Bottom Line: Considering the donor shortage and the drawbacks of immunosuppressive therapy, ex vivo liver resection followed by autotransplantation may be the first choice for these patients.This graft included the following regions: the bilateral great saphenous vein, part of the retrohepatic inferior vena and the middle hepatic vein with no invasion, the inferior mesenteric vein, and part of the side wall of the infrahepatic vena cava.This patient had an uneventful postoperative recovery; currently, she has been enjoying a normal life and is 12 months postoperative with no immunosuppressive therapy or AE recurrence.In conclusion, ex vivo liver resection followed by autotransplantation with a replacement of the retrohepatic IVC using autogenous vein grafting might be a useful surgical practice for advanced AE.

View Article: PubMed Central - PubMed

Affiliation: From the Department of Liver Surgery (LJ, HO, WW); Vascular surgery (ZJ, HB, YD); ; Transplantation Center (YL), West China Hospital of Sichuan University, Chengdu, China.

ABSTRACT
Alveolar echinococcosis (AE) of the liver is a rare disease. In advanced cases of this parasitic disease, the inferior vena cava (IVC) can be invaded; in these cases, the optimal treatment is liver transplantation and replacement of the IVC. Considering the donor shortage and the drawbacks of immunosuppressive therapy, ex vivo liver resection followed by autotransplantation may be the first choice for these patients. We report the first case of advanced AE successfully treated by an ex vivo liver resection, followed by autotransplantation with a replacement of the retrohepatic IVC using autogenous vein grafting. This graft included the following regions: the bilateral great saphenous vein, part of the retrohepatic inferior vena and the middle hepatic vein with no invasion, the inferior mesenteric vein, and part of the side wall of the infrahepatic vena cava. This patient had an uneventful postoperative recovery; currently, she has been enjoying a normal life and is 12 months postoperative with no immunosuppressive therapy or AE recurrence.In conclusion, ex vivo liver resection followed by autotransplantation with a replacement of the retrohepatic IVC using autogenous vein grafting might be a useful surgical practice for advanced AE.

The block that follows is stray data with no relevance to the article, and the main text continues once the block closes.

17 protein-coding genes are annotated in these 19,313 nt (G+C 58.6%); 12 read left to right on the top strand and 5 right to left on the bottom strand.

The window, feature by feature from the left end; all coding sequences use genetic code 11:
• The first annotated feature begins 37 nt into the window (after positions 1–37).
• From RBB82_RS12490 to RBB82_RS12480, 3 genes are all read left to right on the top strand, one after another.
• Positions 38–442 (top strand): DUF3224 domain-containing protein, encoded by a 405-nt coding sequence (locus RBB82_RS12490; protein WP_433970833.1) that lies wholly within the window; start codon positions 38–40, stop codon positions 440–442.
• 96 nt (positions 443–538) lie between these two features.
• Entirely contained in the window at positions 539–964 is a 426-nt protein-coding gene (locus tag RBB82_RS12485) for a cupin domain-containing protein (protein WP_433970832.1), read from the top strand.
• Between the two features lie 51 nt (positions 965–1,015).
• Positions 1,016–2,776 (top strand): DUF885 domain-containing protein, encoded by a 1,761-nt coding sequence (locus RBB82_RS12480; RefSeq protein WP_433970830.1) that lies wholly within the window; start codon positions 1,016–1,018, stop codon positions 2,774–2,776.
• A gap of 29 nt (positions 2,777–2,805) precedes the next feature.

Show MeSH
Related in: MedlinePlus